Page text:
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Creating a Syllabus based on the Principles of Universal Design for Learning and Equity

Author: Grace Hanson | Emily Versace Subject: All Subjects Created: 2019-08-22
From The Author Universal Design is a concept that is based on creating tools and teaching strategies that are mindful of students with specific challenges including students with disabilities, learning differences or other diverse issues. Typically once Universal Design elements are brought into a class, it benefits all students, not just students with specific needs. A syllabus is a great starting point for implementing universal design concepts in your classroom. By taking a few simple steps you can create a tool that will help prepare all students for success. - Grace Hanson

Impact on Faculty

Students are more apt to engage with and read a syllabus that is appealing and accessible. When engaged with material, learning is enhanced and students are more likely to calendar, remember, and hopefully comply with course deadlines.

Impact on Students

When faculty upgrade their syllabus to universal design, the syllabus becomes more engaging, and creates a more welcoming and diversity-friendly classroom. When students engage with and read course materials such as the syllabus, student success will increase.

Toolkit Survey

Toolkit Overview

This toolkit shows you how to implement universal design elements into your syllabus, creating a learning tool that is more specific, accessible and useful for all students. By including additional details and steps, having a clear and welcoming additional needs statement that includes information about accommodations for student with disabilities, and making your syllabus available in multiple places, you will be doing a service to your all your students including students with disabilities, learning differences or other challenges.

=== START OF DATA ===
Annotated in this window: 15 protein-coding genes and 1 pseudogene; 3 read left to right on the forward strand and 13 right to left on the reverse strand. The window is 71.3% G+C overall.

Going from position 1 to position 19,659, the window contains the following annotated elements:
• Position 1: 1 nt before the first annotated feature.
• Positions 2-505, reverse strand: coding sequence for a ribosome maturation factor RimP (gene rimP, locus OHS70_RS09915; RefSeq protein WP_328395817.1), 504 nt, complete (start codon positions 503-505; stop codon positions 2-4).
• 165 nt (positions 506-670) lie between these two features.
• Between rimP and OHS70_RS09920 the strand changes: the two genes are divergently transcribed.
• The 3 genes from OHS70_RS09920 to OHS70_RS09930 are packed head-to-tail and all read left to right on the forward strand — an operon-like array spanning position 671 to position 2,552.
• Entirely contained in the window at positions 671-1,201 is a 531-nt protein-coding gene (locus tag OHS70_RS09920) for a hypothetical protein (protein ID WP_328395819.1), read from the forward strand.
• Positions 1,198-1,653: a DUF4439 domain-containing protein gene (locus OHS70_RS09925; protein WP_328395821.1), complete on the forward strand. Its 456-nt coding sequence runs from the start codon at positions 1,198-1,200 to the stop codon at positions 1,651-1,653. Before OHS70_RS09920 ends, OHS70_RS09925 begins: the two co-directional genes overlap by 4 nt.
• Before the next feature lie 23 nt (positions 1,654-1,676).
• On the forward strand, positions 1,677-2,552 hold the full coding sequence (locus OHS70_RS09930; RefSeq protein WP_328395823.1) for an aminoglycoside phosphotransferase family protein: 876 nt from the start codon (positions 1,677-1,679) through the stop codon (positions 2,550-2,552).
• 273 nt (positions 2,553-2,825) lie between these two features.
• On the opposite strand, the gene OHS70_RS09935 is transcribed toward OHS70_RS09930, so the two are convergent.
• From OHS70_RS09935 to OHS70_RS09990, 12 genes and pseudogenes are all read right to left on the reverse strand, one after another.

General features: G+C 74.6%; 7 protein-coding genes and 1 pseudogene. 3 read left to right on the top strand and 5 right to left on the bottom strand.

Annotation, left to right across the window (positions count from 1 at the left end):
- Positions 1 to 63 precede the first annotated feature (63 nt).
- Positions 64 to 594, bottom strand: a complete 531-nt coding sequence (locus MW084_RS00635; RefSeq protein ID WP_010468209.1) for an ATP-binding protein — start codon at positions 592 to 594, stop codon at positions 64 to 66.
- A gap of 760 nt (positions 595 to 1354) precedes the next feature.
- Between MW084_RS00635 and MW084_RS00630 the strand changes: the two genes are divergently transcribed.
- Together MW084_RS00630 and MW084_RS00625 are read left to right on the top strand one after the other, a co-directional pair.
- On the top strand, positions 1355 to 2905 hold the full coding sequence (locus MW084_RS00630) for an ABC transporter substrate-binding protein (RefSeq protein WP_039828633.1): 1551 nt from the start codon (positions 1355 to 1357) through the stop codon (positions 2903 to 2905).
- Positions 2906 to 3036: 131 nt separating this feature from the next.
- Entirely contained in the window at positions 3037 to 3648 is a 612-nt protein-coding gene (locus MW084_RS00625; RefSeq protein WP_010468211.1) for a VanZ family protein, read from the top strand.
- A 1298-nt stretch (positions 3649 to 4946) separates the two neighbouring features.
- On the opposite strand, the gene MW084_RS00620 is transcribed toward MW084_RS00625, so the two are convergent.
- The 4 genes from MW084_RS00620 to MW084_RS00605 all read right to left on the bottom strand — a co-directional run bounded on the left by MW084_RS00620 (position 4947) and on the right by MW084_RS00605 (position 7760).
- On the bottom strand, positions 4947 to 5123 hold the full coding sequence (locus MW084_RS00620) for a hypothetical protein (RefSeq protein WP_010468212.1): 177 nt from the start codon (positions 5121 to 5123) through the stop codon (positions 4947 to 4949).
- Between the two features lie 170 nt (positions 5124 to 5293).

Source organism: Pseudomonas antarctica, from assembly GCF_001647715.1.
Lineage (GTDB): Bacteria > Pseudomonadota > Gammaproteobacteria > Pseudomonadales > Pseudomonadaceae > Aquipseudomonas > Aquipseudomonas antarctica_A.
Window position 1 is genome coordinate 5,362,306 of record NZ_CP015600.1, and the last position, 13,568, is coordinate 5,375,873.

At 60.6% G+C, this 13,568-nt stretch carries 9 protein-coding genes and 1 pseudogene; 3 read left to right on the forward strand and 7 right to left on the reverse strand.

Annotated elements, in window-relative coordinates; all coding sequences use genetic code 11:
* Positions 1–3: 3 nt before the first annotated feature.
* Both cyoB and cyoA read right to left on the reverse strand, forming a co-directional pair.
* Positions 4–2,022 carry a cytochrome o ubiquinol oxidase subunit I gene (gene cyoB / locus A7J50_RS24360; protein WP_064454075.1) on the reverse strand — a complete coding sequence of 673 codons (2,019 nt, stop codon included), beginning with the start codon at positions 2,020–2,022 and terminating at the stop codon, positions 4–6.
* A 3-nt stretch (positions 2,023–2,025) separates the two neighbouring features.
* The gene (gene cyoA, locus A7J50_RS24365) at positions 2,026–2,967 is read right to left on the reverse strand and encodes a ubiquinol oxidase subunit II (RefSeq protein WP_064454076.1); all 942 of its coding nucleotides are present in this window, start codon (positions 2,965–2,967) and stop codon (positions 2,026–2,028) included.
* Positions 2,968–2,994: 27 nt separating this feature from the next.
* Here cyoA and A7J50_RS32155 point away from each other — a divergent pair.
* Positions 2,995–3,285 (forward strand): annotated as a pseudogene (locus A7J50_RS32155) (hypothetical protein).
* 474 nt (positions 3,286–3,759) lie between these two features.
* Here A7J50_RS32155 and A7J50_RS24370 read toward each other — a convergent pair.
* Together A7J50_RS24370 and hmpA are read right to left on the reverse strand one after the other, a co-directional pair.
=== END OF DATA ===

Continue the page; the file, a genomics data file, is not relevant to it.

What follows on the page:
Steps To Implement

1) Use the checklist included in the toolkit materials to evaluate your current syllabus and look for places where you want to changes your syllabus to make it more useful, specific and accessible.
2) Look at the sample Syllabus posted under materials to get ideas for how to implement these new ideas.
3) Write a clear and welcoming Additional Needs Statement about accommodations. It is recommended you read this statement out loud in class so students feel safe requesting the support they need
4) Create your new syllabus using the ideas on the checklist, and provide it to students in multiple ways; online (i.e. Canvas), via email, and a hard copy the first day of class.